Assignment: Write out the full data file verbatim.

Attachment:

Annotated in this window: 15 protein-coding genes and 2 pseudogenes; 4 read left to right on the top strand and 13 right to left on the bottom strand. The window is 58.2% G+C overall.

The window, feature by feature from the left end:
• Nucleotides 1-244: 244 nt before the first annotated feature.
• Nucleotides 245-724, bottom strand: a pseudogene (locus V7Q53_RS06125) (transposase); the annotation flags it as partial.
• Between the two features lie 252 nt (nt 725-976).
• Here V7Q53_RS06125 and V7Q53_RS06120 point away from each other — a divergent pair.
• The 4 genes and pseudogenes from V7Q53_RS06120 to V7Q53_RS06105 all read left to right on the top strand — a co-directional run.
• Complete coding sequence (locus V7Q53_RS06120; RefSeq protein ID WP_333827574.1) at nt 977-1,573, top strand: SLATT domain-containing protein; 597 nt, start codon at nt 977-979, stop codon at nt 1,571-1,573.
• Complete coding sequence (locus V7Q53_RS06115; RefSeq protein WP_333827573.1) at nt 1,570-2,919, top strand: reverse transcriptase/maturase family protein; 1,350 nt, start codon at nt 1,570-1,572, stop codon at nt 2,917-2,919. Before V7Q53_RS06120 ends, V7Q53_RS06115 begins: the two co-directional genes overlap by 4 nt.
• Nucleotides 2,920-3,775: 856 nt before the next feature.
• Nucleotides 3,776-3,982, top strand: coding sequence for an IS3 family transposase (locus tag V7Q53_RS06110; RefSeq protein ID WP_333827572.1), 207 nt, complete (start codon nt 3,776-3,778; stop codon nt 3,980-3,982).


Annotated in this window: 15 protein-coding genes and 2 pseudogenes; 4 read left to right on the top strand and 13 right to left on the bottom strand. The window is 58.2% G+C overall.

The window, feature by feature from the left end:
• Nucleotides 1-244: 244 nt before the first annotated feature.
• Nucleotides 245-724, bottom strand: a pseudogene (locus V7Q53_RS06125) (transposase); the annotation flags it as partial.
• Between the two features lie 252 nt (nt 725-976).
• Here V7Q53_RS06125 and V7Q53_RS06120 point away from each other — a divergent pair.
• The 4 genes and pseudogenes from V7Q53_RS06120 to V7Q53_RS06105 all read left to right on the top strand — a co-directional run.
• Complete coding sequence (locus V7Q53_RS06120; RefSeq protein ID WP_333827574.1) at nt 977-1,573, top strand: SLATT domain-containing protein; 597 nt, start codon at nt 977-979, stop codon at nt 1,571-1,573.
• Complete coding sequence (locus V7Q53_RS06115; RefSeq protein WP_333827573.1) at nt 1,570-2,919, top strand: reverse transcriptase/maturase family protein; 1,350 nt, start codon at nt 1,570-1,572, stop codon at nt 2,917-2,919. Before V7Q53_RS06120 ends, V7Q53_RS06115 begins: the two co-directional genes overlap by 4 nt.
• Nucleotides 2,920-3,775: 856 nt before the next feature.
• Nucleotides 3,776-3,982, top strand: coding sequence for an IS3 family transposase (locus tag V7Q53_RS06110; RefSeq protein ID WP_333827572.1), 207 nt, complete (start codon nt 3,776-3,778; stop codon nt 3,980-3,982).